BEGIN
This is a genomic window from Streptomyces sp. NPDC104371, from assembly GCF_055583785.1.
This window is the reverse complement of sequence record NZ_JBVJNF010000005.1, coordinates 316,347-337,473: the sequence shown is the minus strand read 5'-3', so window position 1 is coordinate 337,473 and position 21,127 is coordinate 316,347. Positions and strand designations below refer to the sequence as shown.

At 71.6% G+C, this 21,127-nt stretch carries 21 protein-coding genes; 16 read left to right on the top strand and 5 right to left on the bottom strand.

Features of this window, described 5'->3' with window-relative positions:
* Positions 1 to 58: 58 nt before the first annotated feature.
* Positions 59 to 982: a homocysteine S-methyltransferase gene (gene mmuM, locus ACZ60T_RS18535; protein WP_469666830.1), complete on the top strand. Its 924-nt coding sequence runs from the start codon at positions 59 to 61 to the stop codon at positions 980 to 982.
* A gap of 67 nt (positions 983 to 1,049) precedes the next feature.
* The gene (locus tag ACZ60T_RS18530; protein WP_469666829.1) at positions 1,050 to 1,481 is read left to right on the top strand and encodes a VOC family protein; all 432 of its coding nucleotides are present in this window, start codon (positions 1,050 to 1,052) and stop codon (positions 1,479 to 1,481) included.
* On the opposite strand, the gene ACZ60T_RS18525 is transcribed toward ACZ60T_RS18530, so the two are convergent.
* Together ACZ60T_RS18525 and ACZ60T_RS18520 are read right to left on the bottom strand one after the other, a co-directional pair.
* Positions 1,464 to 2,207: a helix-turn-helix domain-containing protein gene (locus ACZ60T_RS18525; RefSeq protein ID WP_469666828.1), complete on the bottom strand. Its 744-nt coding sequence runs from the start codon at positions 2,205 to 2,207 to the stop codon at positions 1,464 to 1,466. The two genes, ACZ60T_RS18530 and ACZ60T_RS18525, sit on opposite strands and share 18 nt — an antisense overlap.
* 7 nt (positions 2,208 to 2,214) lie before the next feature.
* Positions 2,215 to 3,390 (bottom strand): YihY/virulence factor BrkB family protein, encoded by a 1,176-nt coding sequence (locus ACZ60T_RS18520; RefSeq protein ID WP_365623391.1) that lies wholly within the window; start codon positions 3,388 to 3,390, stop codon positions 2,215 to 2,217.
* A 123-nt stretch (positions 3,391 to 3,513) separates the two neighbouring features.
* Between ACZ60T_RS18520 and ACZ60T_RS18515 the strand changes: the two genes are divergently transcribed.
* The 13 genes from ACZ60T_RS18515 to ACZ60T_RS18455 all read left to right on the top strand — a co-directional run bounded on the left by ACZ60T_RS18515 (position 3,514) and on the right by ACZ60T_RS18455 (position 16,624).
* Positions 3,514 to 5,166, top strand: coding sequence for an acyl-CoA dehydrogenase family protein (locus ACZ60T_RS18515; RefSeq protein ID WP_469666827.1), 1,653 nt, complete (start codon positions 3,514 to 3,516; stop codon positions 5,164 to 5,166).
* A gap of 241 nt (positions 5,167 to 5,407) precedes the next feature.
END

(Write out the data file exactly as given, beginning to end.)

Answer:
This is a genomic window from Streptomyces sp. NPDC104371, from assembly GCF_055583785.1.
This window is the reverse complement of sequence record NZ_JBVJNF010000005.1, coordinates 316,347-337,473: the sequence shown is the minus strand read 5'-3', so window position 1 is coordinate 337,473 and position 21,127 is coordinate 316,347. Positions and strand designations below refer to the sequence as shown.

At 71.6% G+C, this 21,127-nt stretch carries 21 protein-coding genes; 16 read left to right on the top strand and 5 right to left on the bottom strand.

Features of this window, described 5'->3' with window-relative positions:
* Positions 1 to 58: 58 nt before the first annotated feature.
* Positions 59 to 982: a homocysteine S-methyltransferase gene (gene mmuM, locus ACZ60T_RS18535; protein WP_469666830.1), complete on the top strand. Its 924-nt coding sequence runs from the start codon at positions 59 to 61 to the stop codon at positions 980 to 982.
* A gap of 67 nt (positions 983 to 1,049) precedes the next feature.
* The gene (locus tag ACZ60T_RS18530; protein WP_469666829.1) at positions 1,050 to 1,481 is read left to right on the top strand and encodes a VOC family protein; all 432 of its coding nucleotides are present in this window, start codon (positions 1,050 to 1,052) and stop codon (positions 1,479 to 1,481) included.
* On the opposite strand, the gene ACZ60T_RS18525 is transcribed toward ACZ60T_RS18530, so the two are convergent.
* Together ACZ60T_RS18525 and ACZ60T_RS18520 are read right to left on the bottom strand one after the other, a co-directional pair.
* Positions 1,464 to 2,207: a helix-turn-helix domain-containing protein gene (locus ACZ60T_RS18525; RefSeq protein ID WP_469666828.1), complete on the bottom strand. Its 744-nt coding sequence runs from the start codon at positions 2,205 to 2,207 to the stop codon at positions 1,464 to 1,466. The two genes, ACZ60T_RS18530 and ACZ60T_RS18525, sit on opposite strands and share 18 nt — an antisense overlap.
* 7 nt (positions 2,208 to 2,214) lie before the next feature.
* Positions 2,215 to 3,390 (bottom strand): YihY/virulence factor BrkB family protein, encoded by a 1,176-nt coding sequence (locus ACZ60T_RS18520; RefSeq protein ID WP_365623391.1) that lies wholly within the window; start codon positions 3,388 to 3,390, stop codon positions 2,215 to 2,217.
* A 123-nt stretch (positions 3,391 to 3,513) separates the two neighbouring features.
* Between ACZ60T_RS18520 and ACZ60T_RS18515 the strand changes: the two genes are divergently transcribed.
* The 13 genes from ACZ60T_RS18515 to ACZ60T_RS18455 all read left to right on the top strand — a co-directional run bounded on the left by ACZ60T_RS18515 (position 3,514) and on the right by ACZ60T_RS18455 (position 16,624).
* Positions 3,514 to 5,166, top strand: coding sequence for an acyl-CoA dehydrogenase family protein (locus ACZ60T_RS18515; RefSeq protein ID WP_469666827.1), 1,653 nt, complete (start codon positions 3,514 to 3,516; stop codon positions 5,164 to 5,166).
* A gap of 241 nt (positions 5,167 to 5,407) precedes the next feature.